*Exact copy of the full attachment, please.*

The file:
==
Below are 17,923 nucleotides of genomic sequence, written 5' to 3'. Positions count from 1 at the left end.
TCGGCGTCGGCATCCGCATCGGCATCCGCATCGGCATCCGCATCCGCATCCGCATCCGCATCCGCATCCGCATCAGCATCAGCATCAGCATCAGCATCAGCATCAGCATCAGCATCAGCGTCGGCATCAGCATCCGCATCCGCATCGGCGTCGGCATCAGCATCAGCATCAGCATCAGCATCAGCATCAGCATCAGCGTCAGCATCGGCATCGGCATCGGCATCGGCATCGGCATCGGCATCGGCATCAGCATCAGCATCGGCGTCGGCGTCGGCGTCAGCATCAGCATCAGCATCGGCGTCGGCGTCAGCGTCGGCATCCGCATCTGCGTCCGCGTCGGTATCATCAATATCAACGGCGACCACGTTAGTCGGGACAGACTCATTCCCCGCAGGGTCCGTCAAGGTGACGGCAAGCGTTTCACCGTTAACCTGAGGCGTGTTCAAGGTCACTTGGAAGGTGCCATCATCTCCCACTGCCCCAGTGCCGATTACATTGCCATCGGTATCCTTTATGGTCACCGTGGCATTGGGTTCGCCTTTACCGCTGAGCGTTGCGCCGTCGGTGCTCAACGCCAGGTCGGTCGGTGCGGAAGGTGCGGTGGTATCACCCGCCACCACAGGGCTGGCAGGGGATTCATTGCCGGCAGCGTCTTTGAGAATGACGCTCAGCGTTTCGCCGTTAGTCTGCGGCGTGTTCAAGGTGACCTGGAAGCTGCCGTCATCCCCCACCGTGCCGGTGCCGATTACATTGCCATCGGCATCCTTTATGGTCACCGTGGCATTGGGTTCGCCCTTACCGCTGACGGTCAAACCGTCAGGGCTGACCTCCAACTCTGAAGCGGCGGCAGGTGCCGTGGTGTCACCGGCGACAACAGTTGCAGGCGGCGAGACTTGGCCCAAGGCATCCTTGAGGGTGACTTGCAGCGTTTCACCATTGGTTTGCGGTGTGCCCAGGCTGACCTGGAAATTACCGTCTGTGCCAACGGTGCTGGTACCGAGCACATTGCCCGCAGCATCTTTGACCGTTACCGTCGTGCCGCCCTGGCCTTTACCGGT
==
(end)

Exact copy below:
Below are 17,923 nucleotides of genomic sequence, written 5' to 3'. Positions count from 1 at the left end.
TCGGCGTCGGCATCCGCATCGGCATCCGCATCGGCATCCGCATCCGCATCCGCATCCGCATCCGCATCCGCATCAGCATCAGCATCAGCATCAGCATCAGCATCAGCATCAGCATCAGCGTCGGCATCAGCATCCGCATCCGCATCGGCGTCGGCATCAGCATCAGCATCAGCATCAGCATCAGCATCAGCATCAGCGTCAGCATCGGCATCGGCATCGGCATCGGCATCGGCATCGGCATCGGCATCAGCATCAGCATCGGCGTCGGCGTCGGCGTCAGCATCAGCATCAGCATCGGCGTCGGCGTCAGCGTCGGCATCCGCATCTGCGTCCGCGTCGGTATCATCAATATCAACGGCGACCACGTTAGTCGGGACAGACTCATTCCCCGCAGGGTCCGTCAAGGTGACGGCAAGCGTTTCACCGTTAACCTGAGGCGTGTTCAAGGTCACTTGGAAGGTGCCATCATCTCCCACTGCCCCAGTGCCGATTACATTGCCATCGGTATCCTTTATGGTCACCGTGGCATTGGGTTCGCCTTTACCGCTGAGCGTTGCGCCGTCGGTGCTCAACGCCAGGTCGGTCGGTGCGGAAGGTGCGGTGGTATCACCCGCCACCACAGGGCTGGCAGGGGATTCATTGCCGGCAGCGTCTTTGAGAATGACGCTCAGCGTTTCGCCGTTAGTCTGCGGCGTGTTCAAGGTGACCTGGAAGCTGCCGTCATCCCCCACCGTGCCGGTGCCGATTACATTGCCATCGGCATCCTTTATGGTCACCGTGGCATTGGGTTCGCCCTTACCGCTGACGGTCAAACCGTCAGGGCTGACCTCCAACTCTGAAGCGGCGGCAGGTGCCGTGGTGTCACCGGCGACAACAGTTGCAGGCGGCGAGACTTGGCCCAAGGCATCCTTGAGGGTGACTTGCAGCGTTTCACCATTGGTTTGCGGTGTGCCCAGGCTGACCTGGAAATTACCGTCTGTGCCAACGGTGCTGGTACCGAGCACATTGCCCGCAGCATCTTTGACCGTTACCGTCGTGCCGCCCTGGCCTTTACCGGT